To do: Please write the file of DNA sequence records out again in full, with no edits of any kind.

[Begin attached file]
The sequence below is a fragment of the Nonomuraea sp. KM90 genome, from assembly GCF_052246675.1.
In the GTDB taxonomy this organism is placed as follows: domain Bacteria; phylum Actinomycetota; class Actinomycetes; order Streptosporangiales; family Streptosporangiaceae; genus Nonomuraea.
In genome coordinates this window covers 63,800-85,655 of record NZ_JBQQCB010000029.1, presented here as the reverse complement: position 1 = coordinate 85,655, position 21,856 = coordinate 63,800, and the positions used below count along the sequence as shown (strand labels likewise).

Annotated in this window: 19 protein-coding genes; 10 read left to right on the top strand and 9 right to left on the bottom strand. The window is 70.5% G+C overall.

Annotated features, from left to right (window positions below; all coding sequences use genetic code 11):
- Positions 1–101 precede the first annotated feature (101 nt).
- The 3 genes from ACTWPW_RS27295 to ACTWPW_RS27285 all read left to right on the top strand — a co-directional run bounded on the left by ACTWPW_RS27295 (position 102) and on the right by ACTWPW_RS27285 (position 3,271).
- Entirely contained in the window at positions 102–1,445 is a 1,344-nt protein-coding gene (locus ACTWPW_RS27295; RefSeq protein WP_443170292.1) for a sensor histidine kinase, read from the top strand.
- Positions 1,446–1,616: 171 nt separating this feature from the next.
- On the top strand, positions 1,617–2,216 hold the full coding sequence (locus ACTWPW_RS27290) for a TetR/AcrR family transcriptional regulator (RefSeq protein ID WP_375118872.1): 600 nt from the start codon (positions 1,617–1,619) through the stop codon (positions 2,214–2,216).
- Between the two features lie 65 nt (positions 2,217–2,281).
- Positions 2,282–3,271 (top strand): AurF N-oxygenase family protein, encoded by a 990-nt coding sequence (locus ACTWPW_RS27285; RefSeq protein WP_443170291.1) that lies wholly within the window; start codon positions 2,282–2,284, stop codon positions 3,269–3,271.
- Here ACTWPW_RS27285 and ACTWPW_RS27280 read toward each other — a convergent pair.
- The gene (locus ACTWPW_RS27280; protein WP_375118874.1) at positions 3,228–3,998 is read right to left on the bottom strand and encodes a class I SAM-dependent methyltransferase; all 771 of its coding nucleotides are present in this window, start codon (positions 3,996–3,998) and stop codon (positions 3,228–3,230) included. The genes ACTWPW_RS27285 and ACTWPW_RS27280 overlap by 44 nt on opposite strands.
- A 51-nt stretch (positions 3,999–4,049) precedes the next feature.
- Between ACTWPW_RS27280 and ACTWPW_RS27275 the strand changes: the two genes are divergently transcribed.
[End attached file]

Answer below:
The sequence below is a fragment of the Nonomuraea sp. KM90 genome, from assembly GCF_052246675.1.
In the GTDB taxonomy this organism is placed as follows: domain Bacteria; phylum Actinomycetota; class Actinomycetes; order Streptosporangiales; family Streptosporangiaceae; genus Nonomuraea.
In genome coordinates this window covers 63,800-85,655 of record NZ_JBQQCB010000029.1, presented here as the reverse complement: position 1 = coordinate 85,655, position 21,856 = coordinate 63,800, and the positions used below count along the sequence as shown (strand labels likewise).

Annotated in this window: 19 protein-coding genes; 10 read left to right on the top strand and 9 right to left on the bottom strand. The window is 70.5% G+C overall.

Annotated features, from left to right (window positions below; all coding sequences use genetic code 11):
- Positions 1–101 precede the first annotated feature (101 nt).
- The 3 genes from ACTWPW_RS27295 to ACTWPW_RS27285 all read left to right on the top strand — a co-directional run bounded on the left by ACTWPW_RS27295 (position 102) and on the right by ACTWPW_RS27285 (position 3,271).
- Entirely contained in the window at positions 102–1,445 is a 1,344-nt protein-coding gene (locus ACTWPW_RS27295; RefSeq protein WP_443170292.1) for a sensor histidine kinase, read from the top strand.
- Positions 1,446–1,616: 171 nt separating this feature from the next.
- On the top strand, positions 1,617–2,216 hold the full coding sequence (locus ACTWPW_RS27290) for a TetR/AcrR family transcriptional regulator (RefSeq protein ID WP_375118872.1): 600 nt from the start codon (positions 1,617–1,619) through the stop codon (positions 2,214–2,216).
- Between the two features lie 65 nt (positions 2,217–2,281).
- Positions 2,282–3,271 (top strand): AurF N-oxygenase family protein, encoded by a 990-nt coding sequence (locus ACTWPW_RS27285; RefSeq protein WP_443170291.1) that lies wholly within the window; start codon positions 2,282–2,284, stop codon positions 3,269–3,271.
- Here ACTWPW_RS27285 and ACTWPW_RS27280 read toward each other — a convergent pair.
- The gene (locus ACTWPW_RS27280; protein WP_375118874.1) at positions 3,228–3,998 is read right to left on the bottom strand and encodes a class I SAM-dependent methyltransferase; all 771 of its coding nucleotides are present in this window, start codon (positions 3,996–3,998) and stop codon (positions 3,228–3,230) included. The genes ACTWPW_RS27285 and ACTWPW_RS27280 overlap by 44 nt on opposite strands.
- A 51-nt stretch (positions 3,999–4,049) precedes the next feature.
- Between ACTWPW_RS27280 and ACTWPW_RS27275 the strand changes: the two genes are divergently transcribed.